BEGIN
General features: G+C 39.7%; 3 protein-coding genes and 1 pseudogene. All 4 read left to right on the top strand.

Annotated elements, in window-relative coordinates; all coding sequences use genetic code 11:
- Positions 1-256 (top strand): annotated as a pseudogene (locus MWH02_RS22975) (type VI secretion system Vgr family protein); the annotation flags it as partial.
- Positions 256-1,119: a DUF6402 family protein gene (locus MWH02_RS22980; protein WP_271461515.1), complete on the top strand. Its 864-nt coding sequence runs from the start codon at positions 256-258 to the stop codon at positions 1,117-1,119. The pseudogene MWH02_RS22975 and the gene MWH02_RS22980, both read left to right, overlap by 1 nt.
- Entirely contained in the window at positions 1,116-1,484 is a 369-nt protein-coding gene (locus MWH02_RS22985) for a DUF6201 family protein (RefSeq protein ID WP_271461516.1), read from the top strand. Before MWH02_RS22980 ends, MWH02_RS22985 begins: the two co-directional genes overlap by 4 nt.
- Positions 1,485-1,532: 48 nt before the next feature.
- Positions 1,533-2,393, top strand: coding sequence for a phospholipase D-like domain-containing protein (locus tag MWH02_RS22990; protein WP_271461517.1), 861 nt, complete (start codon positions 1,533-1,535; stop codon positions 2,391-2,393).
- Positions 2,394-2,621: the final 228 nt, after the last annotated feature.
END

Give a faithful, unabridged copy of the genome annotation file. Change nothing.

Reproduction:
General features: G+C 39.7%; 3 protein-coding genes and 1 pseudogene. All 4 read left to right on the top strand.

Annotated elements, in window-relative coordinates; all coding sequences use genetic code 11:
- Positions 1-256 (top strand): annotated as a pseudogene (locus MWH02_RS22975) (type VI secretion system Vgr family protein); the annotation flags it as partial.
- Positions 256-1,119: a DUF6402 family protein gene (locus MWH02_RS22980; protein WP_271461515.1), complete on the top strand. Its 864-nt coding sequence runs from the start codon at positions 256-258 to the stop codon at positions 1,117-1,119. The pseudogene MWH02_RS22975 and the gene MWH02_RS22980, both read left to right, overlap by 1 nt.
- Entirely contained in the window at positions 1,116-1,484 is a 369-nt protein-coding gene (locus MWH02_RS22985) for a DUF6201 family protein (RefSeq protein ID WP_271461516.1), read from the top strand. Before MWH02_RS22980 ends, MWH02_RS22985 begins: the two co-directional genes overlap by 4 nt.
- Positions 1,485-1,532: 48 nt before the next feature.
- Positions 1,533-2,393, top strand: coding sequence for a phospholipase D-like domain-containing protein (locus tag MWH02_RS22990; protein WP_271461517.1), 861 nt, complete (start codon positions 1,533-1,535; stop codon positions 2,391-2,393).
- Positions 2,394-2,621: the final 228 nt, after the last annotated feature.